Holocaust Days of Remembrance Commemoration Ceremony Speech – 23 Apr 2009
Holocaust Days of Remembrance Commemoration Address
delivered 23 April 2009, Washington, D.C.
Thank you very much. To Sara Bloomfield, for the wonderful introduction and the outstanding work she’s doing; to Fred Zeidman; Joel Geiderman; Mr. Wiesel — thank you for your wisdom and your witness; Speaker Nancy Pelosi; Senator Dick Durbin; members of Congress; our good friend the Ambassador of Israel; members of the United States Holocaust Memorial Council; and most importantly, the survivors and rescuers and their families who are here today.
It is a great honor for me to be here, and I’m grateful that I have the opportunity to address you briefly.
We gather today to mourn the loss of so many lives, and celebrate those who saved them; honor those who survived, and contemplate the obligations of the living.
It is the grimmest of ironies that one of the most savage, barbaric acts of evil in history began in one of the most modernized societies of its time, where so many markers of human progress became tools of human depravity: science that can heal used to kill; education that can enlighten used to rationalize away basic moral impulses; the bureaucracy that sustains modern life used as the machinery of mass death — a ruthless, chillingly efficient system where many were responsible for the killing, but few got actual blood on their hands.
While the uniqueness of the Holocaust in scope and in method is truly astounding, the Holocaust was driven by many of the same forces that have fueled atrocities throughout history: the scapegoating that leads to hatred and blinds us to our common humanity; the justifications that replace conscience and allow cruelty to spread; the willingness of those who are neither perpetrators nor victims to accept the assigned role of bystander, believing the lie that good people are ever powerless or alone, the fiction that we do not have a choice.
But while we are here today to bear witness to the human capacity to destroy, we are also here to pay tribute to the human impulse to save. In the moral accounting of the Holocaust, as we reckon with numbers like 6 million, as we recall the horror of numbers etched into arms, we also factor in numbers like these: 7,200 — the number of Danish Jews ferried to safety, many of whom later returned home to find the neighbors who rescued them had also faithfully tended their homes and businesses and belongings while they were gone.
We remember the number five — the five righteous men and women who join us today from Poland. We are awed by your acts of courage and conscience. And your presence today compels each of us to ask ourselves whether we would have done what you did. We can only hope that the answer is yes.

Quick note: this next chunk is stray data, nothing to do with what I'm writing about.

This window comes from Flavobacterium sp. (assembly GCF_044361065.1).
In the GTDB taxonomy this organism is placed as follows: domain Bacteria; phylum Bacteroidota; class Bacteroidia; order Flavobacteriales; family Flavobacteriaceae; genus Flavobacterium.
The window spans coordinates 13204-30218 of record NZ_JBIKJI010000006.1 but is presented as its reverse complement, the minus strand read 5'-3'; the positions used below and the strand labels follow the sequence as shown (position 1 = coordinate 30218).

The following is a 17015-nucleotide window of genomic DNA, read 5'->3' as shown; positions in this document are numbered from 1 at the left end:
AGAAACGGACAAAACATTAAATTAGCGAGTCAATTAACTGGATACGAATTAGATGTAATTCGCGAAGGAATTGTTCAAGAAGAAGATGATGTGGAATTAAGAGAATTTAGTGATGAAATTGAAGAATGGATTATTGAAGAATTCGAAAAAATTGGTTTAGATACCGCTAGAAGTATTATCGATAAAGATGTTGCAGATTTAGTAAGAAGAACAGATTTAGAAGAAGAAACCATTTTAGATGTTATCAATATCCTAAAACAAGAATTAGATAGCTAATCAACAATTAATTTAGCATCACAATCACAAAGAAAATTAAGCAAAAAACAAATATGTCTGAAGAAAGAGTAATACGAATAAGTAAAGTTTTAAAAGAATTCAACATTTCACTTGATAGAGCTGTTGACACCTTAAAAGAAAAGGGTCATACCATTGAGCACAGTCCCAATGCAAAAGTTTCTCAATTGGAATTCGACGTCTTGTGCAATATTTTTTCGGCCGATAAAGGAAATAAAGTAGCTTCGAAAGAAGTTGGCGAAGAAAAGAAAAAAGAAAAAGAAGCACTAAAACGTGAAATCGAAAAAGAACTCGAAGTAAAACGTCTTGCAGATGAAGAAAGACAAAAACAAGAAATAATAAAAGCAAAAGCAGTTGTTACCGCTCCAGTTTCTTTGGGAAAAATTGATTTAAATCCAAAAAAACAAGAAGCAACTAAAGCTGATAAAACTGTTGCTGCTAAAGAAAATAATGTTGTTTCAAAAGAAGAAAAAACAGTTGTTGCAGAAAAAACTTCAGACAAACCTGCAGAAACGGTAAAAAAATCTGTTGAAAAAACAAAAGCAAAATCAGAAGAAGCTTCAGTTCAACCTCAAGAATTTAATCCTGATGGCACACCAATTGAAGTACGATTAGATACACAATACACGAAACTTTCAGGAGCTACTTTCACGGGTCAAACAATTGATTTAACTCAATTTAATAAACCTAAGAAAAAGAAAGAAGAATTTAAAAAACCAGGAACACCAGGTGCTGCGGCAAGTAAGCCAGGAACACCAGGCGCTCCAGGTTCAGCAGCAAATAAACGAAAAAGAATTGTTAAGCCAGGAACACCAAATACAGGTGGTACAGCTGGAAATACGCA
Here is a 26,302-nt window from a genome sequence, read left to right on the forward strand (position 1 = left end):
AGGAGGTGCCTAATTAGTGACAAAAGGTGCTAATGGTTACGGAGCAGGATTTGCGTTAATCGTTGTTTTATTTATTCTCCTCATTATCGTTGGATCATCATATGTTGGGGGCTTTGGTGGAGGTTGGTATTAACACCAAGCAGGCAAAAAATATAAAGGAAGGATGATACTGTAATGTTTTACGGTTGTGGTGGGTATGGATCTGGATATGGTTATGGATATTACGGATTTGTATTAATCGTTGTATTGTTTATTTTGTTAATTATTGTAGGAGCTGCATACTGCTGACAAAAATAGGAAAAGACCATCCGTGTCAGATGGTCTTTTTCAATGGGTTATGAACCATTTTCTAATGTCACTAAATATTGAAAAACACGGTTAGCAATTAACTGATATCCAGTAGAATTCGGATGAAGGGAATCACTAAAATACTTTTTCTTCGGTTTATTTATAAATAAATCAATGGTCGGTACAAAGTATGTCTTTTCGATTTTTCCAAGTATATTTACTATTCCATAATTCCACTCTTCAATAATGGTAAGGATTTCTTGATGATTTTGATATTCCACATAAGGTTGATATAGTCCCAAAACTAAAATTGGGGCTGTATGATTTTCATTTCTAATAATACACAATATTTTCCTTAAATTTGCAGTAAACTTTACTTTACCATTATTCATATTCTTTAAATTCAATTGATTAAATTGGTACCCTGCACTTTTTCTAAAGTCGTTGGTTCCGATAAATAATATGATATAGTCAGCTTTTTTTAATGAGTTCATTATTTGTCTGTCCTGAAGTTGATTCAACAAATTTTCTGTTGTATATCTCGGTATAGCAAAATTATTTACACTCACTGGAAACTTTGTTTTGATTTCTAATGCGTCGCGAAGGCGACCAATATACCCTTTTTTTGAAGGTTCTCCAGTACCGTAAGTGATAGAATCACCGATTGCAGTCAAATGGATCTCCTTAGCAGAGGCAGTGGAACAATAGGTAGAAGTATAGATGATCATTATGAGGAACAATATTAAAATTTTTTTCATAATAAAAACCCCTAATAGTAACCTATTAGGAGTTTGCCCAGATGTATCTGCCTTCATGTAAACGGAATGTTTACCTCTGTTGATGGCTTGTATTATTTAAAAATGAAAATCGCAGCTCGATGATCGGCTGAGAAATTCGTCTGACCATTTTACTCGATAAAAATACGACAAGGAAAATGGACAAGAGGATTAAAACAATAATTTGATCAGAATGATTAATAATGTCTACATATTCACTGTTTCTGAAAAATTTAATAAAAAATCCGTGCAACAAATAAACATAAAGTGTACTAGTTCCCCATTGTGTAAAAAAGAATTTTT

We also remember the number 5,000 — the number of Jews rescued by the villagers of Le Chambon, France — one life saved for each of its 5,000 residents. Not a single Jew who came there was turned away, or turned in. But it was not until decades later that the villagers spoke of what they had done — and even then, only reluctantly. The author of a book on the rescue found that those he interviewed were baffled by his interest. “How could you call us ‘good’?” they said. “We were doing what had to be done.”
That is the question of the righteous — those who would do extraordinary good at extraordinary risk not for affirmation or acclaim or to advance their own interests, but because it is what must be done.
They remind us that no one is born a savior or a murderer — these are choices we each have the power to make. They teach us that no one can make us into bystanders without our consent, and that we are never truly alone — that if we have the courage to heed that “still, small voice” within us, we can form a minyan for righteousness that can span a village, even a nation.
Their legacy is our inheritance. And the question is, how do we honor and preserve it? How do we ensure that “never again” isn’t an empty slogan, or merely an aspiration, but also a call to action?
I believe we start by doing what we are doing today — by bearing witness, by fighting the silence that is evil’s greatest co-conspirator.
In the face of horrors that defy comprehension, the impulse to silence is understandable. My own great uncle returned from his service in World War II in a state of shock, saying little, alone with painful memories that would not leave his head. He went up into the attic, according to the stories that I’ve heard, and wouldn’t come down for six months. He was one of the liberators — someone who at a very tender age had seen the unimaginable.